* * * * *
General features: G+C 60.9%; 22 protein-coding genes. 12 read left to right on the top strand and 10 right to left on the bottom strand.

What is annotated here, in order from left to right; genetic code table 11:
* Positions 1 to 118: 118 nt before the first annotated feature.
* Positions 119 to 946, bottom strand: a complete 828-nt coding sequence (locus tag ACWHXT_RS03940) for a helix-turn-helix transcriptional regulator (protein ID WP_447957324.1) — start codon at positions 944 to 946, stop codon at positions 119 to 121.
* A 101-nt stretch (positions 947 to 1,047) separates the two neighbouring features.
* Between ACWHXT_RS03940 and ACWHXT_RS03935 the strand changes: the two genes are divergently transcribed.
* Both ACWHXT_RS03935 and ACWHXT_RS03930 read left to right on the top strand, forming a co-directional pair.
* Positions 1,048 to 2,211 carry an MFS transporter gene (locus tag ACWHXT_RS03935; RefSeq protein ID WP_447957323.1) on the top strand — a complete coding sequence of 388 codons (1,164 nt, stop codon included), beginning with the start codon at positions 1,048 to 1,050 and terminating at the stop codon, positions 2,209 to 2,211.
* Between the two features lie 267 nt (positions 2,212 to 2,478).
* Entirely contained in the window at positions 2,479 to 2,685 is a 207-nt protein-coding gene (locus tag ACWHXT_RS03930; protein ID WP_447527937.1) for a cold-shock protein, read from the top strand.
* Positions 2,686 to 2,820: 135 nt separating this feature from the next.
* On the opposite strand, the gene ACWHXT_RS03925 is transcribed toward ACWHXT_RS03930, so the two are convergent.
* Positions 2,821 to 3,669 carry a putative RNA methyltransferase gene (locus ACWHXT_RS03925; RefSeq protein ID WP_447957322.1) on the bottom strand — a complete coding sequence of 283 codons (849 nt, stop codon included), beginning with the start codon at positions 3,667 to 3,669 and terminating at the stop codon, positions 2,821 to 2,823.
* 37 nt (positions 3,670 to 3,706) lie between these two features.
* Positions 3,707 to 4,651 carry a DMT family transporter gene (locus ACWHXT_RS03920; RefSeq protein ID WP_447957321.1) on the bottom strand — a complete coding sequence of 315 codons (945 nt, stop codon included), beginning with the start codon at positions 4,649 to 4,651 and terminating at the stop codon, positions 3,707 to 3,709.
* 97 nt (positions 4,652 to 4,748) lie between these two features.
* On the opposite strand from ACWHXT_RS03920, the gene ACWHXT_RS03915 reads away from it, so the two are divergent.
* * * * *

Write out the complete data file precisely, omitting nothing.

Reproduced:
General features: G+C 60.9%; 22 protein-coding genes. 12 read left to right on the top strand and 10 right to left on the bottom strand.

What is annotated here, in order from left to right; genetic code table 11:
* Positions 1 to 118: 118 nt before the first annotated feature.
* Positions 119 to 946, bottom strand: a complete 828-nt coding sequence (locus tag ACWHXT_RS03940) for a helix-turn-helix transcriptional regulator (protein ID WP_447957324.1) — start codon at positions 944 to 946, stop codon at positions 119 to 121.
* A 101-nt stretch (positions 947 to 1,047) separates the two neighbouring features.
* Between ACWHXT_RS03940 and ACWHXT_RS03935 the strand changes: the two genes are divergently transcribed.
* Both ACWHXT_RS03935 and ACWHXT_RS03930 read left to right on the top strand, forming a co-directional pair.
* Positions 1,048 to 2,211 carry an MFS transporter gene (locus tag ACWHXT_RS03935; RefSeq protein ID WP_447957323.1) on the top strand — a complete coding sequence of 388 codons (1,164 nt, stop codon included), beginning with the start codon at positions 1,048 to 1,050 and terminating at the stop codon, positions 2,209 to 2,211.
* Between the two features lie 267 nt (positions 2,212 to 2,478).
* Entirely contained in the window at positions 2,479 to 2,685 is a 207-nt protein-coding gene (locus tag ACWHXT_RS03930; protein ID WP_447527937.1) for a cold-shock protein, read from the top strand.
* Positions 2,686 to 2,820: 135 nt separating this feature from the next.
* On the opposite strand, the gene ACWHXT_RS03925 is transcribed toward ACWHXT_RS03930, so the two are convergent.
* Positions 2,821 to 3,669 carry a putative RNA methyltransferase gene (locus ACWHXT_RS03925; RefSeq protein ID WP_447957322.1) on the bottom strand — a complete coding sequence of 283 codons (849 nt, stop codon included), beginning with the start codon at positions 3,667 to 3,669 and terminating at the stop codon, positions 2,821 to 2,823.
* 37 nt (positions 3,670 to 3,706) lie between these two features.
* Positions 3,707 to 4,651 carry a DMT family transporter gene (locus ACWHXT_RS03920; RefSeq protein ID WP_447957321.1) on the bottom strand — a complete coding sequence of 315 codons (945 nt, stop codon included), beginning with the start codon at positions 4,649 to 4,651 and terminating at the stop codon, positions 3,707 to 3,709.
* 97 nt (positions 4,652 to 4,748) lie between these two features.
* On the opposite strand from ACWHXT_RS03920, the gene ACWHXT_RS03915 reads away from it, so the two are divergent.